Ja Morant and the Burden of Respectability Politics

By Anthony Conwright

The clamor about Ja Morant brandishing what appeared to be a gun during an Instagram live video while at a Denver nightclub has been frustrating in that it continues the tradition of pathologizing Black people. Certainly, the sports punditry has cataloged the potential consequences of Morant’s actions, which include the loss of potentially amassing a wealth of one billion dollars (one can only dream of such lofty consequences) during Morant’s NBA career.

Morant’s descent from grace has been narrated by asking “why would Morant, a Black man raised in a two-parent household, who attended a private school in the suburbs, act as if he came from a single-parent home in the hood?”

Of course, this inquiry pretends to search for symptoms of regressive behavior in a Black man in one breath while issuing an age-old anti-Black prognosis in another: Ja Morant is afflicted with the pervasiveness of Black culture. This view holds that Morant’s actions are not aligned with American or European notions of manhood; rather, Morant’s poor choices result from Morant’s approximation of “thuggish” Black culture as an attempt to qualify and avow his “Black manhood.”

Emmanuelle Acho, host of Speak for Yourself espoused this narrative during a discussion about Morant’s behavior. “Ja Morant is a Black man trying to qualify his Blackness, trying to qualify his hoodness, trying to qualify that to some degree he is a macho man that society wants him to be.”

According to ESPN analyst and former NBA player, Kendrick Perkins, Ja Morant’s faux pas discredits Black NBA players that have yet to publicly misstep in their illustrious careers. “It’s a discredit to people like Trae Young and Ray young, his father,” Perkins said during a segment of ESPN’s First Take. Further absurdities in pathologizing Black people abounded. “This is the problem with the African American community,” Perkins declared before rhetorically asking, “Who are you doing it for?” Viewers can glean the audience Perkins evokes, which he later suggests, are Black people “about that life.”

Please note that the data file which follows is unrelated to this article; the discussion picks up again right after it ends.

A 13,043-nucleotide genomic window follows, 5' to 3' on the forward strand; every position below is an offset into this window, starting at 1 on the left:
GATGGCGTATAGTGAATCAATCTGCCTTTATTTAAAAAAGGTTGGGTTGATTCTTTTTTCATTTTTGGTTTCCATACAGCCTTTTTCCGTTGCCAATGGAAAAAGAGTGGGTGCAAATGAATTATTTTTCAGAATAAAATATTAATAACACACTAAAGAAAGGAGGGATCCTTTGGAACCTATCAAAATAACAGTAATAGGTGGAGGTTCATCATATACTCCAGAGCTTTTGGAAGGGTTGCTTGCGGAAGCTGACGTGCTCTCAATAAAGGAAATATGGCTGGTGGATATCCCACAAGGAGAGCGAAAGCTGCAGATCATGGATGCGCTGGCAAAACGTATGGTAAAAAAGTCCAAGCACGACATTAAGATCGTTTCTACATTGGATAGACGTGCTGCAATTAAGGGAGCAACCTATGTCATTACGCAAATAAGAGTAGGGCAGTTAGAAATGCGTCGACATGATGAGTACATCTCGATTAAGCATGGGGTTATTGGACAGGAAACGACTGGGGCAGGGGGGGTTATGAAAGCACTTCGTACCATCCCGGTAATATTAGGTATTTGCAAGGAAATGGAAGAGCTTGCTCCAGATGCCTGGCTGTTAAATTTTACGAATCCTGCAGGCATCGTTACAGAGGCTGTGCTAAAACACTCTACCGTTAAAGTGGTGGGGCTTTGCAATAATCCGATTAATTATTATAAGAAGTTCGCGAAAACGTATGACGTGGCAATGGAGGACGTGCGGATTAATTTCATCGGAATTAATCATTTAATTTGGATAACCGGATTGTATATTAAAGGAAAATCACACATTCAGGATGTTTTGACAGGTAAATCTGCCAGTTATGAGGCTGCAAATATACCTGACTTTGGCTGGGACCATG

If we were to honestly reckon with Black history and existence, we’d be able to confront that our understanding of reality is anchored in the values of a white, European worldview.

Black men are not a subgenre of “toxic” masculinity. Black men perform an already doomed template of capitol-M man we inherited from white, western, European ideals of Man. therefore, it seems untenable, and unethical to lament the actions of one Black man as the scourage of Black people or the totality of the problem with so-called “Black manhood.

American society has fooled itself into believing that refashioning gender roles, social identities, and American values by affixing Black to them frees us from a colonized psyche, but this exodus is an illusion that leads us to the same colonization we are trying to escape. Affixing “Black” to man has not saved Black men from an understanding of what it means to be a man outside the rigid brackets of a protector, provider, and domineering leader of the household, and cohering those attributes by inflicting violence on Black women. Black manhood or Black masculinity does not ward off an understanding of capital-M man as an avatar of violence or domination, a truth best captured when Joy Taylor said, “what he [Morant] did wrong was enter the space of violence.”